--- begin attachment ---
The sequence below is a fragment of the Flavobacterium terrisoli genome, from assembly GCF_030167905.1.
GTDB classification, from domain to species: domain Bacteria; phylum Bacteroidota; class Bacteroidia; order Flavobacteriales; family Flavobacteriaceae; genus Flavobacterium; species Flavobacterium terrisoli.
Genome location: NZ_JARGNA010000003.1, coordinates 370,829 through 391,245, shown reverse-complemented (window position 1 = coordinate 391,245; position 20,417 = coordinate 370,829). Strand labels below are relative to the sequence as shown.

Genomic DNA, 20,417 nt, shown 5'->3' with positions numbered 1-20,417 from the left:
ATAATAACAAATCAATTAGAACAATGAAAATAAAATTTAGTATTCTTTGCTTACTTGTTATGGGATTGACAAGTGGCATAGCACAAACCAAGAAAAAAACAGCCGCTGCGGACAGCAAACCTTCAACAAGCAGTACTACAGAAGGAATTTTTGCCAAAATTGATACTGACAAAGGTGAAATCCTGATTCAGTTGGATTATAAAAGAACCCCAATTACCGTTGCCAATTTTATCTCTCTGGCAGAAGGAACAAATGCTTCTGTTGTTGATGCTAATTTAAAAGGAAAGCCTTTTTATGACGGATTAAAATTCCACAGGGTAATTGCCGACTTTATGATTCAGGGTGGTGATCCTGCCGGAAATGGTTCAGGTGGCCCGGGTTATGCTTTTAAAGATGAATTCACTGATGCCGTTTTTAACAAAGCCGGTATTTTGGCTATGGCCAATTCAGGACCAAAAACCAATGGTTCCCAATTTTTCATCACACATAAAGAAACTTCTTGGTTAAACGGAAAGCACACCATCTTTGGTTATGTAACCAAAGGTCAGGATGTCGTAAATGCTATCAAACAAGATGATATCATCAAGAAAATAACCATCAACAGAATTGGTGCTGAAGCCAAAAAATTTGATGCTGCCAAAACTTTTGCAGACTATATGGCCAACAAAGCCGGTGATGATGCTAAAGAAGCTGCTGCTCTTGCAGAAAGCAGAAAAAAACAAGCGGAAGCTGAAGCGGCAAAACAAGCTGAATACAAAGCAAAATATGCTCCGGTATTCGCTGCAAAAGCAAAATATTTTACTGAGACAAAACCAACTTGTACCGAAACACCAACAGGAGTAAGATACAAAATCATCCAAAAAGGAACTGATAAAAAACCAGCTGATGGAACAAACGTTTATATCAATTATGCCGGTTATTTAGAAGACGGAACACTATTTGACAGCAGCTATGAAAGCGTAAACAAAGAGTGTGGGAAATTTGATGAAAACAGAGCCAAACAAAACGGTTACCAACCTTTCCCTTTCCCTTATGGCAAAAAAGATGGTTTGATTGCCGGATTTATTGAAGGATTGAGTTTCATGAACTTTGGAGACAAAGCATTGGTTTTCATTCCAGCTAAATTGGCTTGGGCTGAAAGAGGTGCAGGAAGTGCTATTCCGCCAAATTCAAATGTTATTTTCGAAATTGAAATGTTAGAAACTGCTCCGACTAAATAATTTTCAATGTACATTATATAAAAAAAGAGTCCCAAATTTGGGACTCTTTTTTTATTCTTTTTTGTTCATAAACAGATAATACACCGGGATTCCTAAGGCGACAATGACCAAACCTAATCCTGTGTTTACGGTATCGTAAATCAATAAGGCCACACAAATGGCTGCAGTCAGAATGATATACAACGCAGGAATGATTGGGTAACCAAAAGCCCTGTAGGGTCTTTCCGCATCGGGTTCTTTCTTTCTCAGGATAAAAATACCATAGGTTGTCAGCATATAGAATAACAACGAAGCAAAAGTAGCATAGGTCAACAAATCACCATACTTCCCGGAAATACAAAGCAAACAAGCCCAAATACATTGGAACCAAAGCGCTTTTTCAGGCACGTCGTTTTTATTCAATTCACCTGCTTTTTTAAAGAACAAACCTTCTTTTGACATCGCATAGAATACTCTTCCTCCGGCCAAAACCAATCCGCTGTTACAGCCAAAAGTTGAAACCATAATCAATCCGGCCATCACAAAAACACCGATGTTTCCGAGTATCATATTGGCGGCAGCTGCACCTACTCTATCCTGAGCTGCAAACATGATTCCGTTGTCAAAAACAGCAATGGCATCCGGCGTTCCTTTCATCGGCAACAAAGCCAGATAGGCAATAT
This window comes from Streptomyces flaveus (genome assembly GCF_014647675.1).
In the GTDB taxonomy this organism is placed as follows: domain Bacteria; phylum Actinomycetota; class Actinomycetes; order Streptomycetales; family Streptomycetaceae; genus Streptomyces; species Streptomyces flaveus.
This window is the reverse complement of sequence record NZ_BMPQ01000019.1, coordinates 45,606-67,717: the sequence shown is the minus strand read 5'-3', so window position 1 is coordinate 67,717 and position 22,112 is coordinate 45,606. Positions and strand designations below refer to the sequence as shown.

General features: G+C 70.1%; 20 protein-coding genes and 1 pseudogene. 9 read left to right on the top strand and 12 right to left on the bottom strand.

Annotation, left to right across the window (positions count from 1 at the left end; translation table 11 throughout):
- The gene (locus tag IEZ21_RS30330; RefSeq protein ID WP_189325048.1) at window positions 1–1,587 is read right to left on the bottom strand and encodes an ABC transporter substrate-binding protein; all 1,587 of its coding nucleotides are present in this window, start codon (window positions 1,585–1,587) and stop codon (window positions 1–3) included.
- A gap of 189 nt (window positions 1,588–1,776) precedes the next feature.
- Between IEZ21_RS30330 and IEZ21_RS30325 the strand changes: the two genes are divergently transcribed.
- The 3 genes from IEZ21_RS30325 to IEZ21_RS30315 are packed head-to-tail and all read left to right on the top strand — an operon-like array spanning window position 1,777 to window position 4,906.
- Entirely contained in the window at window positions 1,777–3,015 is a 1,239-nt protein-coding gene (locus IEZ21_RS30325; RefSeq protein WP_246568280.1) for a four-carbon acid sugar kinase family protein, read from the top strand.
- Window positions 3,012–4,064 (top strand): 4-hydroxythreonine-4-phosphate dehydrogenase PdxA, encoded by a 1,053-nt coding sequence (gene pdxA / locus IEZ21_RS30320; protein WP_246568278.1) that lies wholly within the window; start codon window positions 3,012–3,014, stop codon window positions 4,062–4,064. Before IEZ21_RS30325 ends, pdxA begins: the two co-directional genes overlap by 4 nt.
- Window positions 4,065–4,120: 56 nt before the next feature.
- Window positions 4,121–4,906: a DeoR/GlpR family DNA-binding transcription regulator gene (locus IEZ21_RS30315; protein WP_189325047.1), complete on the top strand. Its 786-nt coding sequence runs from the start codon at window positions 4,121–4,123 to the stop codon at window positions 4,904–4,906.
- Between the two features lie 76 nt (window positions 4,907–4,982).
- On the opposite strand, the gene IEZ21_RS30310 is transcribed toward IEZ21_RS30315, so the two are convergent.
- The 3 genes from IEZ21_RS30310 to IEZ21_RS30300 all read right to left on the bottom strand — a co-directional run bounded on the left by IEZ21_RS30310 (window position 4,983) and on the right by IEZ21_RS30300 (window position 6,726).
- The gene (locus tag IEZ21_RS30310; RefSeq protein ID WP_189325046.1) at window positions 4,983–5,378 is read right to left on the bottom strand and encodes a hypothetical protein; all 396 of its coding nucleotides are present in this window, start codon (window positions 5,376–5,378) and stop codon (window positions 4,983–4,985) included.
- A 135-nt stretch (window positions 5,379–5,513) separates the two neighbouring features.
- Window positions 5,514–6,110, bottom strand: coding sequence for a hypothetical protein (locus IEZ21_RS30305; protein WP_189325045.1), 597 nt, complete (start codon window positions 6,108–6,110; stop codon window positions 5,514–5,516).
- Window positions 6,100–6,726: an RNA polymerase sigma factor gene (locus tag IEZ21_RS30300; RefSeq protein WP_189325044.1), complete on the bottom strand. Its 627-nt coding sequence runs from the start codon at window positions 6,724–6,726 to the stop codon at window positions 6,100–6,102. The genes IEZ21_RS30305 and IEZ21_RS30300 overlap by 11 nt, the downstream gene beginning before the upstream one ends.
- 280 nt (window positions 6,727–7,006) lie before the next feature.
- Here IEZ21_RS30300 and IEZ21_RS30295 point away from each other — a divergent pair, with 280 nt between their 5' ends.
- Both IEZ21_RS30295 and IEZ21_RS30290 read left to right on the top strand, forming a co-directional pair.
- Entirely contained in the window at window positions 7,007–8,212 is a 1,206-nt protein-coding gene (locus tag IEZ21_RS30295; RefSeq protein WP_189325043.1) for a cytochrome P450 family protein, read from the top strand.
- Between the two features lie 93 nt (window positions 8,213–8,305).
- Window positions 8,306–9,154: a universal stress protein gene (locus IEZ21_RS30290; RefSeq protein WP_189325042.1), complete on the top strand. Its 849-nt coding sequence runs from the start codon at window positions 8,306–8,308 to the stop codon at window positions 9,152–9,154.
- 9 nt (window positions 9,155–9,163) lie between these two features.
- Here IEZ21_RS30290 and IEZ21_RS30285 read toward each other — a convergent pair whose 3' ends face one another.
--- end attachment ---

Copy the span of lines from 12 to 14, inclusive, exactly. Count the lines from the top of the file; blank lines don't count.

- A gap of 189 nt (window positions 1,588–1,776) precedes the next feature.
- Between IEZ21_RS30330 and IEZ21_RS30325 the strand changes: the two genes are divergently transcribed.
- The 3 genes from IEZ21_RS30325 to IEZ21_RS30315 are packed head-to-tail and all read left to right on the top strand — an operon-like array spanning window position 1,777 to window position 4,906.